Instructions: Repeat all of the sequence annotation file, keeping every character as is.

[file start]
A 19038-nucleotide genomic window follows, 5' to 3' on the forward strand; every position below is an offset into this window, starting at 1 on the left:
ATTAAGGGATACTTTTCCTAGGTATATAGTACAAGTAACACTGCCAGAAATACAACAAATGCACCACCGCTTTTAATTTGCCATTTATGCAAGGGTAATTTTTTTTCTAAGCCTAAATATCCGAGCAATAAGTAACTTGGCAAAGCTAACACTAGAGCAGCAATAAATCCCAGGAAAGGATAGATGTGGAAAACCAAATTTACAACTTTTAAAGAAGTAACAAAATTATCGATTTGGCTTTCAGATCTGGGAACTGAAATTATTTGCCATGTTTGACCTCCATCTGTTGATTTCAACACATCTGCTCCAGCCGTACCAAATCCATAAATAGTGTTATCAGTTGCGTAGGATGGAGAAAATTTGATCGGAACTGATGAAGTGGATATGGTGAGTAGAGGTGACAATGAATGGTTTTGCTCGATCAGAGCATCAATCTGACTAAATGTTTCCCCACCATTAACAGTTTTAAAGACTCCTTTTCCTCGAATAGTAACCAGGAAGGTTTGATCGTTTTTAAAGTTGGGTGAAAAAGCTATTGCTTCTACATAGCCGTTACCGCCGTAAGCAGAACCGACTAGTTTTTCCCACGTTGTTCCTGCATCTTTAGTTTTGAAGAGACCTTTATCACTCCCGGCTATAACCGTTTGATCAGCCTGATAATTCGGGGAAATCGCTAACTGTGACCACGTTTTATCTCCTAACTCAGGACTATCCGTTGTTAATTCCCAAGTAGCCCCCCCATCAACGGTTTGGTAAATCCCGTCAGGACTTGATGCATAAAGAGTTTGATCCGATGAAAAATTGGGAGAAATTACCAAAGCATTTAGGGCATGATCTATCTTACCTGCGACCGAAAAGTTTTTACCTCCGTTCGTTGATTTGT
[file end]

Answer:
A 19038-nucleotide genomic window follows, 5' to 3' on the forward strand; every position below is an offset into this window, starting at 1 on the left:
ATTAAGGGATACTTTTCCTAGGTATATAGTACAAGTAACACTGCCAGAAATACAACAAATGCACCACCGCTTTTAATTTGCCATTTATGCAAGGGTAATTTTTTTTCTAAGCCTAAATATCCGAGCAATAAGTAACTTGGCAAAGCTAACACTAGAGCAGCAATAAATCCCAGGAAAGGATAGATGTGGAAAACCAAATTTACAACTTTTAAAGAAGTAACAAAATTATCGATTTGGCTTTCAGATCTGGGAACTGAAATTATTTGCCATGTTTGACCTCCATCTGTTGATTTCAACACATCTGCTCCAGCCGTACCAAATCCATAAATAGTGTTATCAGTTGCGTAGGATGGAGAAAATTTGATCGGAACTGATGAAGTGGATATGGTGAGTAGAGGTGACAATGAATGGTTTTGCTCGATCAGAGCATCAATCTGACTAAATGTTTCCCCACCATTAACAGTTTTAAAGACTCCTTTTCCTCGAATAGTAACCAGGAAGGTTTGATCGTTTTTAAAGTTGGGTGAAAAAGCTATTGCTTCTACATAGCCGTTACCGCCGTAAGCAGAACCGACTAGTTTTTCCCACGTTGTTCCTGCATCTTTAGTTTTGAAGAGACCTTTATCACTCCCGGCTATAACCGTTTGATCAGCCTGATAATTCGGGGAAATCGCTAACTGTGACCACGTTTTATCTCCTAACTCAGGACTATCCGTTGTTAATTCCCAAGTAGCCCCCCCATCAACGGTTTGGTAAATCCCGTCAGGACTTGATGCATAAAGAGTTTGATCCGATGAAAAATTGGGAGAAATTACCAAAGCATTTAGGGCATGATCTATCTTACCTGCGACCGAAAAGTTTTTACCTCCGTTCGTTGATTTGT